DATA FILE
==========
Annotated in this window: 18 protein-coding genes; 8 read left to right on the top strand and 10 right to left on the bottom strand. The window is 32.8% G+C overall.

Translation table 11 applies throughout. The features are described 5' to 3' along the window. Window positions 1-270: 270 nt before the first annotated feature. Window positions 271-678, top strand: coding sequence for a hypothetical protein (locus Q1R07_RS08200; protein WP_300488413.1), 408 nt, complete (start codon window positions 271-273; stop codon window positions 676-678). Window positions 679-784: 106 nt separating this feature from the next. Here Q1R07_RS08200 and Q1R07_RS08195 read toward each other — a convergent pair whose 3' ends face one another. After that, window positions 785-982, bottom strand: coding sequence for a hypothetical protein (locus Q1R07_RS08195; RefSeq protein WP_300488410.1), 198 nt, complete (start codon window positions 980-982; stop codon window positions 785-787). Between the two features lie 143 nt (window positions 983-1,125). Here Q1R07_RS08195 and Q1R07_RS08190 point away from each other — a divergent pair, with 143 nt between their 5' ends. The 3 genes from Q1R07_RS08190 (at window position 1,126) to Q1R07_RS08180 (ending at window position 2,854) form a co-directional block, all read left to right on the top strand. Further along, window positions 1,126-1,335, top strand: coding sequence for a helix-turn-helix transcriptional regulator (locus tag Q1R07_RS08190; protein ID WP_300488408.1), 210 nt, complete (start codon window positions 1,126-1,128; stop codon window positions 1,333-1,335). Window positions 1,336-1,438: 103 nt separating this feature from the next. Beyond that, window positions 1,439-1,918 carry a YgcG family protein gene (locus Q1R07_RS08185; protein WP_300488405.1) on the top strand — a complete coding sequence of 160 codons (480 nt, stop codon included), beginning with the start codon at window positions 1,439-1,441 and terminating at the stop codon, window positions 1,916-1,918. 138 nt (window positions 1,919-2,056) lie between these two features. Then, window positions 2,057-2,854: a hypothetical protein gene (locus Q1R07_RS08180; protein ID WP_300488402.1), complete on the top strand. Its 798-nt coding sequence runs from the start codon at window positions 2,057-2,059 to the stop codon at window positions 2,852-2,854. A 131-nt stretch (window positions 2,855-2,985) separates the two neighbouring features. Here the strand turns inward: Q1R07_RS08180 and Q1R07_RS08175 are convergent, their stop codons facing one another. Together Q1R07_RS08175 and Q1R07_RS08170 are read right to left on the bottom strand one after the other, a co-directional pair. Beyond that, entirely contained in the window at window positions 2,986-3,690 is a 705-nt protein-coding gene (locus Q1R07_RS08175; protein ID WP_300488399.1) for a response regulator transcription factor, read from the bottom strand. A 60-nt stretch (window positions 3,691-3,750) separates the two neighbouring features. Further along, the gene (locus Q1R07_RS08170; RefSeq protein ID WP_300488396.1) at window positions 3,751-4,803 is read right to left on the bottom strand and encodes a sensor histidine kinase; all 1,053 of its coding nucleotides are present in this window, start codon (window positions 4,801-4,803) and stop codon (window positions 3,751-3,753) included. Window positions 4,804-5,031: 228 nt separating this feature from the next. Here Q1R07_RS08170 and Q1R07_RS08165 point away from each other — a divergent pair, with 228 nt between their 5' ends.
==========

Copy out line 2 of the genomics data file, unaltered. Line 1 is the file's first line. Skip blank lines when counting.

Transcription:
Translation table 11 applies throughout. The features are described 5' to 3' along the window. Window positions 1-270: 270 nt before the first annotated feature. Window positions 271-678, top strand: coding sequence for a hypothetical protein (locus Q1R07_RS08200; protein WP_300488413.1), 408 nt, complete (start codon window positions 271-273; stop codon window positions 676-678). Window positions 679-784: 106 nt separating this feature from the next. Here Q1R07_RS08200 and Q1R07_RS08195 read toward each other — a convergent pair whose 3' ends face one another. After that, window positions 785-982, bottom strand: coding sequence for a hypothetical protein (locus Q1R07_RS08195; RefSeq protein WP_300488410.1), 198 nt, complete (start codon window positions 980-982; stop codon window positions 785-787). Between the two features lie 143 nt (window positions 983-1,125). Here Q1R07_RS08195 and Q1R07_RS08190 point away from each other — a divergent pair, with 143 nt between their 5' ends. The 3 genes from Q1R07_RS08190 (at window position 1,126) to Q1R07_RS08180 (ending at window position 2,854) form a co-directional block, all read left to right on the top strand. Further along, window positions 1,126-1,335, top strand: coding sequence for a helix-turn-helix transcriptional regulator (locus tag Q1R07_RS08190; protein ID WP_300488408.1), 210 nt, complete (start codon window positions 1,126-1,128; stop codon window positions 1,333-1,335). Window positions 1,336-1,438: 103 nt separating this feature from the next. Beyond that, window positions 1,439-1,918 carry a YgcG family protein gene (locus Q1R07_RS08185; protein WP_300488405.1) on the top strand — a complete coding sequence of 160 codons (480 nt, stop codon included), beginning with the start codon at window positions 1,439-1,441 and terminating at the stop codon, window positions 1,916-1,918. 138 nt (window positions 1,919-2,056) lie between these two features. Then, window positions 2,057-2,854: a hypothetical protein gene (locus Q1R07_RS08180; protein ID WP_300488402.1), complete on the top strand. Its 798-nt coding sequence runs from the start codon at window positions 2,057-2,059 to the stop codon at window positions 2,852-2,854. A 131-nt stretch (window positions 2,855-2,985) separates the two neighbouring features. Here the strand turns inward: Q1R07_RS08180 and Q1R07_RS08175 are convergent, their stop codons facing one another. Together Q1R07_RS08175 and Q1R07_RS08170 are read right to left on the bottom strand one after the other, a co-directional pair. Beyond that, entirely contained in the window at window positions 2,986-3,690 is a 705-nt protein-coding gene (locus Q1R07_RS08175; protein ID WP_300488399.1) for a response regulator transcription factor, read from the bottom strand. A 60-nt stretch (window positions 3,691-3,750) separates the two neighbouring features. Further along, the gene (locus Q1R07_RS08170; RefSeq protein ID WP_300488396.1) at window positions 3,751-4,803 is read right to left on the bottom strand and encodes a sensor histidine kinase; all 1,053 of its coding nucleotides are present in this window, start codon (window positions 4,801-4,803) and stop codon (window positions 3,751-3,753) included. Window positions 4,804-5,031: 228 nt separating this feature from the next. Here Q1R07_RS08170 and Q1R07_RS08165 point away from each other — a divergent pair, with 228 nt between their 5' ends.